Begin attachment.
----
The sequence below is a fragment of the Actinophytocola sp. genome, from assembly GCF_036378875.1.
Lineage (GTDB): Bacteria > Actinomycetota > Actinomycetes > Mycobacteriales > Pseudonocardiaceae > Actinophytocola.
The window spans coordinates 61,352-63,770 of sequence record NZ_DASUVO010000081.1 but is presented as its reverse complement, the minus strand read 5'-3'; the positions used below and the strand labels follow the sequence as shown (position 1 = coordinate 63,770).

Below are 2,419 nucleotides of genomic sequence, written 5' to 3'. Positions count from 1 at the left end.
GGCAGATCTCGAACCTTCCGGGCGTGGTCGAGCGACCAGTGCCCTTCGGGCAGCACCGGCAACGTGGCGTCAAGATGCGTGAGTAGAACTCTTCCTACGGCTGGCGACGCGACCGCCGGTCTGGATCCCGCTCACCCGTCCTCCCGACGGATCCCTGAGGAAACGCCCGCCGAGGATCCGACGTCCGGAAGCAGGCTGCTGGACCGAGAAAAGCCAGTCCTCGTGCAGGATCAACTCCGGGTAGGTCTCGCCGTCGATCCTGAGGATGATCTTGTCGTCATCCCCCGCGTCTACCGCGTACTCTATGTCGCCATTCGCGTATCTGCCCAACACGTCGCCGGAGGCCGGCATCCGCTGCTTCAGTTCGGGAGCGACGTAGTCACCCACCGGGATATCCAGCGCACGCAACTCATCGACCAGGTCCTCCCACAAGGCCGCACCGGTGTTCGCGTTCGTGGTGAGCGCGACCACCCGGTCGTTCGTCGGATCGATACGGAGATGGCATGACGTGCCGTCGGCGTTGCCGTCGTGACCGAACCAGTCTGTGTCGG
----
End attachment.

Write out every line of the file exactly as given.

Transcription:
The sequence below is a fragment of the Actinophytocola sp. genome, from assembly GCF_036378875.1.
Lineage (GTDB): Bacteria > Actinomycetota > Actinomycetes > Mycobacteriales > Pseudonocardiaceae > Actinophytocola.
The window spans coordinates 61,352-63,770 of sequence record NZ_DASUVO010000081.1 but is presented as its reverse complement, the minus strand read 5'-3'; the positions used below and the strand labels follow the sequence as shown (position 1 = coordinate 63,770).

Below are 2,419 nucleotides of genomic sequence, written 5' to 3'. Positions count from 1 at the left end.
GGCAGATCTCGAACCTTCCGGGCGTGGTCGAGCGACCAGTGCCCTTCGGGCAGCACCGGCAACGTGGCGTCAAGATGCGTGAGTAGAACTCTTCCTACGGCTGGCGACGCGACCGCCGGTCTGGATCCCGCTCACCCGTCCTCCCGACGGATCCCTGAGGAAACGCCCGCCGAGGATCCGACGTCCGGAAGCAGGCTGCTGGACCGAGAAAAGCCAGTCCTCGTGCAGGATCAACTCCGGGTAGGTCTCGCCGTCGATCCTGAGGATGATCTTGTCGTCATCCCCCGCGTCTACCGCGTACTCTATGTCGCCATTCGCGTATCTGCCCAACACGTCGCCGGAGGCCGGCATCCGCTGCTTCAGTTCGGGAGCGACGTAGTCACCCACCGGGATATCCAGCGCACGCAACTCATCGACCAGGTCCTCCCACAAGGCCGCACCGGTGTTCGCGTTCGTGGTGAGCGCGACCACCCGGTCGTTCGTCGGATCGATACGGAGATGGCATGACGTGCCGTCGGCGTTGCCGTCGTGACCGAACCAGTCTGTGTCGG